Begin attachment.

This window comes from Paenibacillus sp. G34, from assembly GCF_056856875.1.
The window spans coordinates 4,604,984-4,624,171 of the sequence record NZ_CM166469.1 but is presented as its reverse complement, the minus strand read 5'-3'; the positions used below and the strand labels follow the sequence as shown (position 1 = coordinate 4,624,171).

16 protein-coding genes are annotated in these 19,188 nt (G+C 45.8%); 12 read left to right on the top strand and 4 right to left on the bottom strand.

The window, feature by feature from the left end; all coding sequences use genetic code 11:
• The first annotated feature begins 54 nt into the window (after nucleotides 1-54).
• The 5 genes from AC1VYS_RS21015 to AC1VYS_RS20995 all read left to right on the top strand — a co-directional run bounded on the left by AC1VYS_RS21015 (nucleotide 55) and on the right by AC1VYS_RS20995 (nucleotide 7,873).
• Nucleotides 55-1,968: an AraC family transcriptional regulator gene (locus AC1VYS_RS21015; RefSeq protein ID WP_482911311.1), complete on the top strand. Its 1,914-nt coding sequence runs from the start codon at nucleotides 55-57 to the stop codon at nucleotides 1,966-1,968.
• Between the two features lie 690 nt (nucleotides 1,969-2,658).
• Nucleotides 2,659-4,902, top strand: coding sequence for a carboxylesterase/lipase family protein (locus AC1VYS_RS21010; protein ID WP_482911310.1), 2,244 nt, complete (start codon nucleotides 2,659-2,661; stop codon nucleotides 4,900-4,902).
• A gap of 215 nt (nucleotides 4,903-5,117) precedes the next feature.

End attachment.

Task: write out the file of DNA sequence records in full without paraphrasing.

This window comes from Paenibacillus sp. G34, from assembly GCF_056856875.1.
The window spans coordinates 4,604,984-4,624,171 of the sequence record NZ_CM166469.1 but is presented as its reverse complement, the minus strand read 5'-3'; the positions used below and the strand labels follow the sequence as shown (position 1 = coordinate 4,624,171).

16 protein-coding genes are annotated in these 19,188 nt (G+C 45.8%); 12 read left to right on the top strand and 4 right to left on the bottom strand.

The window, feature by feature from the left end; all coding sequences use genetic code 11:
• The first annotated feature begins 54 nt into the window (after nucleotides 1-54).
• The 5 genes from AC1VYS_RS21015 to AC1VYS_RS20995 all read left to right on the top strand — a co-directional run bounded on the left by AC1VYS_RS21015 (nucleotide 55) and on the right by AC1VYS_RS20995 (nucleotide 7,873).
• Nucleotides 55-1,968: an AraC family transcriptional regulator gene (locus AC1VYS_RS21015; RefSeq protein ID WP_482911311.1), complete on the top strand. Its 1,914-nt coding sequence runs from the start codon at nucleotides 55-57 to the stop codon at nucleotides 1,966-1,968.
• Between the two features lie 690 nt (nucleotides 1,969-2,658).
• Nucleotides 2,659-4,902, top strand: coding sequence for a carboxylesterase/lipase family protein (locus AC1VYS_RS21010; protein ID WP_482911310.1), 2,244 nt, complete (start codon nucleotides 2,659-2,661; stop codon nucleotides 4,900-4,902).
• A gap of 215 nt (nucleotides 4,903-5,117) precedes the next feature.